Question Games and Education

MaddMann

A nerd that found his place
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Jan 17, 2020
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With everything going on and the massive move to more online learning for all industries, why have developers not taken up the challenge of top notch educational games? We have the tools, we have the demand, what needs to happen to make it a reality? Both kids and adults will easily spend 5+ hours a day playing video games. While I don't want or expect educational games to be just "solve the math question to advance your meaningless quest" but to create real world situations to practice what you have learned. Kerbal IMO is a perfect example of how an educational game can provide vast amounts of fun at the same time.

Simulated environments that encourage students of all ages to try out what they have learned in a real time situation without the worries of real time failure could be a godsend to future generations. Even if they ignore the educational benefits and just mess around with it, they will unwittingly learn things they never would have before. There are games where you have to create things that can fly. Games you have to build bridges with realistic physics. We have games that simulate entire political structures, economies, even diplomacy. We can easily show the effects of racism in games. The opportunities are ENDLESS.

Rant aside there, what do you think? Not just WHY we don't have them, but why we aren't using the ones already there? Have you ever played a game that has changed your world view? Have you learned something pretty advanced just by playing games before? What is the most amazing thing you have learned playing games? What are the downsides of learning via video games?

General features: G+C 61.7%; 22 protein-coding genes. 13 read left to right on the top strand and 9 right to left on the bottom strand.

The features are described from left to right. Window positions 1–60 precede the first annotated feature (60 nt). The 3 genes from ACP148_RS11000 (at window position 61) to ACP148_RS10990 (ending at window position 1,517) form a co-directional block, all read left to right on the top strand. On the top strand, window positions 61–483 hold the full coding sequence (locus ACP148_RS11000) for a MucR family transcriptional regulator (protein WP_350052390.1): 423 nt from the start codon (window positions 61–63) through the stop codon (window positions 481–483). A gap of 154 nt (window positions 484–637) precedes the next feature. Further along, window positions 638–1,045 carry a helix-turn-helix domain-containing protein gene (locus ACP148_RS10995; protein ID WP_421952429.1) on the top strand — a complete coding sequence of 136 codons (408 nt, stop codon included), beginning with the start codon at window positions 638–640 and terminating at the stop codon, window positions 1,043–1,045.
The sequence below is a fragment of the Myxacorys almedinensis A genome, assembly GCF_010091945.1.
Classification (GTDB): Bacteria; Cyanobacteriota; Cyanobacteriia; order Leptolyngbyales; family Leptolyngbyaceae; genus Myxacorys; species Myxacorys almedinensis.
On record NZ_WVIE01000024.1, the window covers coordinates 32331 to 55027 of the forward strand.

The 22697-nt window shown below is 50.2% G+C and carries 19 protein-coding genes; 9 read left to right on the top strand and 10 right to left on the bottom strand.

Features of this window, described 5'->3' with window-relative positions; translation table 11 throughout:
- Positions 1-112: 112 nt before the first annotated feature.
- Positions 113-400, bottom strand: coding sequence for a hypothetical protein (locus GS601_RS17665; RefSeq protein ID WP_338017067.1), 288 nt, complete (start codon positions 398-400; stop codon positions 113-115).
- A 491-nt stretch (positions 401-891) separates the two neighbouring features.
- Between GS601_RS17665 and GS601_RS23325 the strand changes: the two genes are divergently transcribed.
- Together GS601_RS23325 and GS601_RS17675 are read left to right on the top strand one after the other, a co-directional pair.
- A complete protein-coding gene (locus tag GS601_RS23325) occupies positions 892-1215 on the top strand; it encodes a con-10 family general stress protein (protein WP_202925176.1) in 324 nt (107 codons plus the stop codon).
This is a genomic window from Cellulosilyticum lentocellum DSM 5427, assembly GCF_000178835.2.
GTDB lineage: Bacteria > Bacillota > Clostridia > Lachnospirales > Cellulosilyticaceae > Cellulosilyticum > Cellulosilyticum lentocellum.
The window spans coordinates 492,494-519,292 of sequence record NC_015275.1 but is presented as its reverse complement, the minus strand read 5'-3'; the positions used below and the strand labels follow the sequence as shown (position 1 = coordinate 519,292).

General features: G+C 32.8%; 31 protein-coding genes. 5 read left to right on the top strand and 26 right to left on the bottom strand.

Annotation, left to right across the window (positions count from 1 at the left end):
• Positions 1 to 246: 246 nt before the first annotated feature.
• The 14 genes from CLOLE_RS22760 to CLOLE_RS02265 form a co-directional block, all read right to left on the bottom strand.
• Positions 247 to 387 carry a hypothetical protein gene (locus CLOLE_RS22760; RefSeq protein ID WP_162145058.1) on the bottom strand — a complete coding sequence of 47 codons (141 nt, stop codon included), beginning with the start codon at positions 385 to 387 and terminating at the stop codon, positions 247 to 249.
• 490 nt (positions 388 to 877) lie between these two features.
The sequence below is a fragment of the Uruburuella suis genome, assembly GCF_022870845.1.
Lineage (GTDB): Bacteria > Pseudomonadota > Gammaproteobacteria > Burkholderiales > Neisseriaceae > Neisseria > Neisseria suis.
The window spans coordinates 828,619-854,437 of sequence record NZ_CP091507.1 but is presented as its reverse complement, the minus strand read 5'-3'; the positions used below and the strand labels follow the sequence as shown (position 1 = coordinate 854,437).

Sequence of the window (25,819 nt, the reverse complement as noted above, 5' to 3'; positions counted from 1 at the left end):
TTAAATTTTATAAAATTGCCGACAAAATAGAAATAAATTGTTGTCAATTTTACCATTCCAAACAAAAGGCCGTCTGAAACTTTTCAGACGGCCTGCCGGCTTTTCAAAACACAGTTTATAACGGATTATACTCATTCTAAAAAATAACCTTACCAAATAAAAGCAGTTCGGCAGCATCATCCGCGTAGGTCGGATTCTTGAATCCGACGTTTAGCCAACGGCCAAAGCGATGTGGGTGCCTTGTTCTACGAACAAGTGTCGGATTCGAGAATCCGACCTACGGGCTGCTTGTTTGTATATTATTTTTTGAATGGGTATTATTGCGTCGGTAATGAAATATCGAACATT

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Zloth

Community Contributor
There's lots you can learn in games right now. Puzzle games are the obvious ones. Something like Talos Principle is going to train your brain plenty - though I'm not so sure its story is going to go over well with some folks (and might actually really scare a kid in today's situation). The last two Assassin's Creed games have learning modes that let you go anywhere, learn about what you find, and even take quizzes on them if you want. Kerbal is awesome for teaching orbital mechanics, as you mentioned. XCOM is brutally effective at teaching you the difference between 95% and 100%.

Anything touching society, though, isn't likely to work very well. There's far too much randomness involved! Play with your tax and interest rates all you like - if COVID shows up, your economy is going to take a beating. Having some of that randomness is great for making a game unpredictable but I think there would be so much randomness that players would complain that the game is mostly playing itself. Plus there's the problem of programming it realistically when we don't actually know the details of how it all fits together in reality. Plenty of games have economies and society effects built in but they are all heavily influenced by the creators' opinions as well as how fun they are in the game.

Actually, that gamification thing is something of a hinderance simply because the player never really knows for sure what's based on reality, what's been tweaked to keep it fun, and what's just outright made up. Assassin's Creed: Odyssey shows lots of colorful statues around Greece. Unless the game outright tells you, though, you're not going to know the coloring is historical but the extra clothing to keep them from making the game rated M is not.
 
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I think the demand for educational games is relatively low compared to other types of games.

My school and parents did use a few educational games when I was growing up (so over 15 years ago). For example, we had a truck with computers come by our elementary school so we could all play Sim City 2000.